Big numbers can make the eyes glaze over, but Richard Swerdlow says the statistics on world hunger are truly horrifying.
This month, the United Nations released their 2022 report on the “State of Food Security and Nutrition in the World.” The 260-page report is not easy reading. Written in the dry language of a bureaucratic agency, it’s filled with graphs, charts, statistics and phrases like “the data contained herein are derived from indicators.”
The report described “345 million acutely at the brink of starvation.” And thumbing through the report, it’s easy to not really consider what all those large numbers mean.
Here’s what the numbers mean: each day, about 25,000 people die from hunger. Of those, 10,000 are children. These bland statistics mean one in five children on earth suffers from malnutrition. These boring figures mean the biggest global food crisis since World War II.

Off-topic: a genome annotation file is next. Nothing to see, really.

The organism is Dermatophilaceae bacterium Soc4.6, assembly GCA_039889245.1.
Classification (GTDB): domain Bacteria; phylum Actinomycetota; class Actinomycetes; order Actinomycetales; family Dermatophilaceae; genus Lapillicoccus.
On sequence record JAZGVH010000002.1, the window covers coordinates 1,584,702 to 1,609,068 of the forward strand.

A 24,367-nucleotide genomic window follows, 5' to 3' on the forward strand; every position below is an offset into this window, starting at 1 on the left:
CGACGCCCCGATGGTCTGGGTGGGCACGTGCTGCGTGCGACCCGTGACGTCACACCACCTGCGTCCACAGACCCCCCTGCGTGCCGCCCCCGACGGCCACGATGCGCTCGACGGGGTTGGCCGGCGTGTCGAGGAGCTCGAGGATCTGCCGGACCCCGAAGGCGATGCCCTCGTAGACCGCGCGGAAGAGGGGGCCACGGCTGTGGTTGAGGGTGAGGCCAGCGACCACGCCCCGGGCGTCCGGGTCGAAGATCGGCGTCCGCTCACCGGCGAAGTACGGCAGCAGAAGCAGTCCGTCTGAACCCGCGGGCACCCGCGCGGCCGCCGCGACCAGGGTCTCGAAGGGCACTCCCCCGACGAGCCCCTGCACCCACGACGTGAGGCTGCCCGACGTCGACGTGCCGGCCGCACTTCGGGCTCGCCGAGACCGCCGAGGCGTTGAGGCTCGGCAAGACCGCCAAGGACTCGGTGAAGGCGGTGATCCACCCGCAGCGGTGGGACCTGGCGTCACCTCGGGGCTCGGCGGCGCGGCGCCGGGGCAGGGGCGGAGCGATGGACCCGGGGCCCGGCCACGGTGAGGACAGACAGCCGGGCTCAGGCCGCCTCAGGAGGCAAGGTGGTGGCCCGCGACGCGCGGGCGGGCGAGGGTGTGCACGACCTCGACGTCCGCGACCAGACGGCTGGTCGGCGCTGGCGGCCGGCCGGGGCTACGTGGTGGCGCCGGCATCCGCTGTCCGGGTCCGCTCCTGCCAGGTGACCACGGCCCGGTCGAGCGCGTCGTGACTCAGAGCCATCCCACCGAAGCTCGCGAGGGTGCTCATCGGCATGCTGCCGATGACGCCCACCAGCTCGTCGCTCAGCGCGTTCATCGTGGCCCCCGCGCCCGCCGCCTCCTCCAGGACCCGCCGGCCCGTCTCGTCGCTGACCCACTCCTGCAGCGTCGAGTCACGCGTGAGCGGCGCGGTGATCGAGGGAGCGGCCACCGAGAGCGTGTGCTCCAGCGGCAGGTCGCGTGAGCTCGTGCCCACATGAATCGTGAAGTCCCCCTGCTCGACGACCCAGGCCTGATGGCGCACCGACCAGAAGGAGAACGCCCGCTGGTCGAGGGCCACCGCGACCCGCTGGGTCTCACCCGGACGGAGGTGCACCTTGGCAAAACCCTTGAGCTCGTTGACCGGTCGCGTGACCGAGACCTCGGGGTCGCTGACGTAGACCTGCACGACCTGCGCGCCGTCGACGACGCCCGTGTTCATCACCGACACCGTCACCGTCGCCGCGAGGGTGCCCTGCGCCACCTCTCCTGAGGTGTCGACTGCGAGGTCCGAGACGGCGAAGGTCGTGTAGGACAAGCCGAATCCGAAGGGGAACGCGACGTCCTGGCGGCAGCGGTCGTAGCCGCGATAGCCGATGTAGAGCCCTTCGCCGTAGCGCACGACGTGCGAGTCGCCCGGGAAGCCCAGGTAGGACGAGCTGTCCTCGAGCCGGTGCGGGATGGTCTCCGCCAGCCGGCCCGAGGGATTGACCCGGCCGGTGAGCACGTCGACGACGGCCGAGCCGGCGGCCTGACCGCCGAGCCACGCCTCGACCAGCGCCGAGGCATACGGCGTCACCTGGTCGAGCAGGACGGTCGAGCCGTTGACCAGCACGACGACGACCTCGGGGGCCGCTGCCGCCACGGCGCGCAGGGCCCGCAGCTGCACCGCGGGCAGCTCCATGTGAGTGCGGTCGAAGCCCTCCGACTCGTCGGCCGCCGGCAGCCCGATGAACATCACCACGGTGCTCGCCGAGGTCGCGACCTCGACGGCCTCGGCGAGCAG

And here’s a number which was not listed in the UN report: In 2021, total military spending world-wide was about $2,197,000,000. Reading all those long strings of numbers in the UN report on world hunger, it occurred to me how different this report would look if even a tiny percentage of the – yes – $6 billion spent every single day on the business of killing our fellow humans were spent on feeding them instead.